We will plan to see you in the office roughly every 4 weeks until you get to 28 weeks, then every 2-3 weeks until 37 weeks, then every week. You will have your blood drawn at the 8-10 week visit, at 15-20 weeks for second trimester markers, and around 28 weeks to check for gestational diabetes and anemia. You will have an ultrasound at 18-20 weeks to make sure the baby is developing normally at a radiology center. Usually they will be able to tell you the sex of the baby if you are interested. We do not do that in our office. If everything looks fine, that may be the only formal ultrasound during the pregnancy or gynecologic conditions when necessary.
You may take regular or extra strength Tylenol (NOT cold or flu), use a saline nasal rinse and cool mist humidifier, and stay properly hydrated. However, if your fever rises over 101˚F, please call us. A high fever can be dangerous to your baby.
Nausea is common early in pregnancy. You can try to minimize it by eating frequent small meals or snacks, because an empty stomach makes nausea worse. It may help to keep some crackers next to your bed to eat before you get up in the morning. Sucking on a lollipop or hard candy can help as well. Concentrate on drinking enough liquids, especially water and juice. The nausea usually improves by 12 weeks, so hang in there!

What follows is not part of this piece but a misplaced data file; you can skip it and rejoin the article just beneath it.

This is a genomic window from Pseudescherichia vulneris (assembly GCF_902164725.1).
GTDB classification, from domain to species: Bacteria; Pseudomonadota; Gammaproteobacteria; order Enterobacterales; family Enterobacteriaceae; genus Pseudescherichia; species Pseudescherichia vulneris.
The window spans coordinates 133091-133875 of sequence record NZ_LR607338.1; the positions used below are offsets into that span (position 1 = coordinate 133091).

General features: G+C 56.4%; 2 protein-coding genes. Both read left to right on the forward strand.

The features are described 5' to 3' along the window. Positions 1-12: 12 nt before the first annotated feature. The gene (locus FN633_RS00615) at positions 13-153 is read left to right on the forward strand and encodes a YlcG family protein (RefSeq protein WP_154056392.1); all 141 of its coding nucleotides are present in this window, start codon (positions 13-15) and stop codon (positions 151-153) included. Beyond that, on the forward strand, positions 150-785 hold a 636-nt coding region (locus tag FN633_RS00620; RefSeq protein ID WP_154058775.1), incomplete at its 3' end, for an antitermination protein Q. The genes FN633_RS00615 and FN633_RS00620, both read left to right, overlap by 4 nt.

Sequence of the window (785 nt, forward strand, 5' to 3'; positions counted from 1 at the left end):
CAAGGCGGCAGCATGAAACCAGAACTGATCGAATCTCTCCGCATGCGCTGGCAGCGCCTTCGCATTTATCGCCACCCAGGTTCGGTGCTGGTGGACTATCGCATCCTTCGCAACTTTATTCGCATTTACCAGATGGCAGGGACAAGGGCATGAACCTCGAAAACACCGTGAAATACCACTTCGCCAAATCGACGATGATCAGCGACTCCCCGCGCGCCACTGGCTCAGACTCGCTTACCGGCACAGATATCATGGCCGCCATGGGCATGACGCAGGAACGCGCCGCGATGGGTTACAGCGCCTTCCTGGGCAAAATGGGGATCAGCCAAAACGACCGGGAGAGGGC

Let us know if you can’t keep any food down or if you are losing weight. Avoid foods that trigger your nausea, such as fatty foods, red meat, fast food, etc. Don’t worry about not getting enough calcium or fruit during this time; you’ll make up for it later. Many women find that their prenatal vitamin makes the nausea worse. Try taking it at bedtime. If you still can’t take it, wait until you are past 12 weeks. We may recommend taking a children’s chewable vitamin (2 tablets a day) if you can’t take the prenatal vitamins.
It is important to eat a healthy diet during pregnancy, including lots of fresh fruit and vegetables. The FDA has advised that you avoid eating shark, swordfish, king mackerel and tilefish during pregnancy. The mercury levels in these fish are high enough to affect your baby’s brain development. They recommend no more than one can of albacore tuna per week, but canned light tuna is fine. There is no evidence that moderate amounts of caffeine will harm your baby. You should limit yourself to no more than two and a half cups of coffee or soda a day. Toxoplasmosis can be transmitted in raw meat, so avoid eating any raw meat during your pregnancy.
Exercise is important in a healthy pregnancy. If your pregnancy is uncomplicated, you are encouraged to exercise 30-45 minutes a day on most days of the week. Avoid very strenuous exercise or increasing your level of exercise quickly. You should stop exercising if you feel dizzy, develop a headache, chest pain or vaginal bleeding, or notice contractions. We recommend that you avoid activities that could involve falling and trauma to your abdomen, such as downhill skiing, horseback riding and gymnastics. Scuba diving is dangerous to your baby and should be avoided throughout pregnancy. Yoga is wonderful exercise, but certain positions are not recommended for pregnant women after 20 weeks. There are many pregnancy yoga classes available that are safe.